Sunday, 31 October 2010

Chicken Run

Well our 10 (not so) little chicks and mum have gotten a little bit too big for the arc that they were hatched in, so last weekend I fenced off a large area of the garden and wired up half of the old shed for a coop.
We moved them in on Friday night, after clipping their wings , and they love it! Running round scratching in the leaves and grass while the mother hen clucks away. Trouble is it looks good now but by the end of the week I'm sure it will be like a mud bath! Never mind, its a more natural way for them to live and they should be big enough to eat by January so we should have grass back in the spring, unless we hatched another batch...
The sad thing is, at six weeks if these were Ross Cobs then they would be killing weight now and end up as the cheap chicken in the supermarkets! Mine have got another couple of months yet, to grow at the speed that nature intended them to. It's ridiculous that they still allow chickens to be reared so fat and so fast.

Drying Chilli Peppers

It's the time of year again to dry the chili peppers that we haven't used.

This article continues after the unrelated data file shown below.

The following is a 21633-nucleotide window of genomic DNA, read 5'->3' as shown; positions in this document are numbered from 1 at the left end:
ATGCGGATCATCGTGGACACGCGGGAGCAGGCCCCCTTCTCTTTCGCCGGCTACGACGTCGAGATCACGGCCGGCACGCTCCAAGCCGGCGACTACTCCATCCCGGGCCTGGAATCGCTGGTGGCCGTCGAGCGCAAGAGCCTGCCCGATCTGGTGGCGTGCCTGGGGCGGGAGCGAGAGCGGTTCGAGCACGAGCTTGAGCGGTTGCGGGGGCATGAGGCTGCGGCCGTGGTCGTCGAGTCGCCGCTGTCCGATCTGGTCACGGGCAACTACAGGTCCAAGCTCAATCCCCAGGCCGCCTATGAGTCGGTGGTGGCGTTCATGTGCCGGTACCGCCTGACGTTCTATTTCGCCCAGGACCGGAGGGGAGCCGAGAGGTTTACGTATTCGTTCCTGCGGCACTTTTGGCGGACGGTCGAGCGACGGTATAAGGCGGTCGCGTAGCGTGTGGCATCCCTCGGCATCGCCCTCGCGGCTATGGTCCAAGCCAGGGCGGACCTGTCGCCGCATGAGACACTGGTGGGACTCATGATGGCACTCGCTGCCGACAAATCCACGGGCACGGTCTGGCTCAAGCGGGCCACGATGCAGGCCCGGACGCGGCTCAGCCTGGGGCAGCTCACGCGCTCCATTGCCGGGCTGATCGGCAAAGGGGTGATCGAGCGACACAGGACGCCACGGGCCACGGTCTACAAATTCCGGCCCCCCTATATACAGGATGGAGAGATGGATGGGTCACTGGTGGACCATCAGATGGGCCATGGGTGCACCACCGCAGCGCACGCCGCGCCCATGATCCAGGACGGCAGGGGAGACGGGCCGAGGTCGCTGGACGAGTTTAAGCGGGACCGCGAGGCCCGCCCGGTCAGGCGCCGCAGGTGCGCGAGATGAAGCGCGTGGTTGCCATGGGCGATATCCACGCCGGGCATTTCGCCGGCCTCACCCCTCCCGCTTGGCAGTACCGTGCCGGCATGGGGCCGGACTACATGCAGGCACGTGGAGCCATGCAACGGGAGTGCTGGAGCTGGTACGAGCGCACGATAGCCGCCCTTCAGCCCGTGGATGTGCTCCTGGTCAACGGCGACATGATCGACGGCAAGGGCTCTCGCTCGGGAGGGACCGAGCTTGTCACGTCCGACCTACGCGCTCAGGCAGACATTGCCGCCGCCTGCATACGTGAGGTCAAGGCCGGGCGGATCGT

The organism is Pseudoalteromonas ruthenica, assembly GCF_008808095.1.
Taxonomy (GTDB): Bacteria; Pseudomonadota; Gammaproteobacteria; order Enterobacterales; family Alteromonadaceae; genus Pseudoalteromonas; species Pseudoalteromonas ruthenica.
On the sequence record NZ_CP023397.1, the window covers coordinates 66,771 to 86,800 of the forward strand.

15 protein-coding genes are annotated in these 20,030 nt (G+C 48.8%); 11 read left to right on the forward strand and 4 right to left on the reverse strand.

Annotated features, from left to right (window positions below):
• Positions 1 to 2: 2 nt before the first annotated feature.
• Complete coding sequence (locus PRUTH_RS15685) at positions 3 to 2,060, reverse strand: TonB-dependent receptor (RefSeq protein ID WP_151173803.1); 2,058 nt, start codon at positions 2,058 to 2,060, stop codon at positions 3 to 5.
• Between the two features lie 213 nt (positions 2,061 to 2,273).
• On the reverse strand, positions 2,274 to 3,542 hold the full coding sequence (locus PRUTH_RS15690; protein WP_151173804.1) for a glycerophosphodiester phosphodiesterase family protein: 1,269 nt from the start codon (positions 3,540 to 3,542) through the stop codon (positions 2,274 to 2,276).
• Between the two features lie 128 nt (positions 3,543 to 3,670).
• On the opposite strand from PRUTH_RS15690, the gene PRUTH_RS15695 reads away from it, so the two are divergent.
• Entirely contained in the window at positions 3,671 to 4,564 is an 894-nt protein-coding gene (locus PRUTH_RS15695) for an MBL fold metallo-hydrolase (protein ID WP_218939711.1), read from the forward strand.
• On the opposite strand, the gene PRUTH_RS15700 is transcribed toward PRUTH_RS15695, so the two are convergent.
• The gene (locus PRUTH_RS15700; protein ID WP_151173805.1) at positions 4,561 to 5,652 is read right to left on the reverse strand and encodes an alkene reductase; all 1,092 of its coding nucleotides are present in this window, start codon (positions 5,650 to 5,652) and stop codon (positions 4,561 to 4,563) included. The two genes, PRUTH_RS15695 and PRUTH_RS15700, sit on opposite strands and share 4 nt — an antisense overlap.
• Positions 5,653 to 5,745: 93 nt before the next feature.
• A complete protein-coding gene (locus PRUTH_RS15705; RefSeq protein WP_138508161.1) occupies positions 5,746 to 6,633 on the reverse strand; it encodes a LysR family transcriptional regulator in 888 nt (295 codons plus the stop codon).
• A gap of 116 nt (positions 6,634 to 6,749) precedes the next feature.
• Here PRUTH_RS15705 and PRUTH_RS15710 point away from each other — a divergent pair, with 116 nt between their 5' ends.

This year I've decided not drag out the food dryer and instead I've just strung them from the ceiling in the kitchen. Hopefully they won't go moldy and since I strung them up on Monday night the rest of them have started to turn slowly red.

Sunday, 24 October 2010


I love apples, I eat two everyday of my life.
I know this goes against my seasonal eating but I have a packed lunch and I need my fruit. I eat English apples for as long as possible and then grudgingly make the switch. But I love this time as year as I get the crisp lovely apples for free, just a few hours spent picking them, which is a treat in itself!
My parents farm isn't great for eating apples, although I have planted many different trees over the last 5 or 6 years they are only just becoming useful, so our store mainly contains cooking apples.
The three on the picture above are my three favourites, Warner King, Scot Bridget and the good old Bramleys Seedling.
The Warner King doesn't keep over a month but is very early to be ready and I think tastes better cooked than any other apple.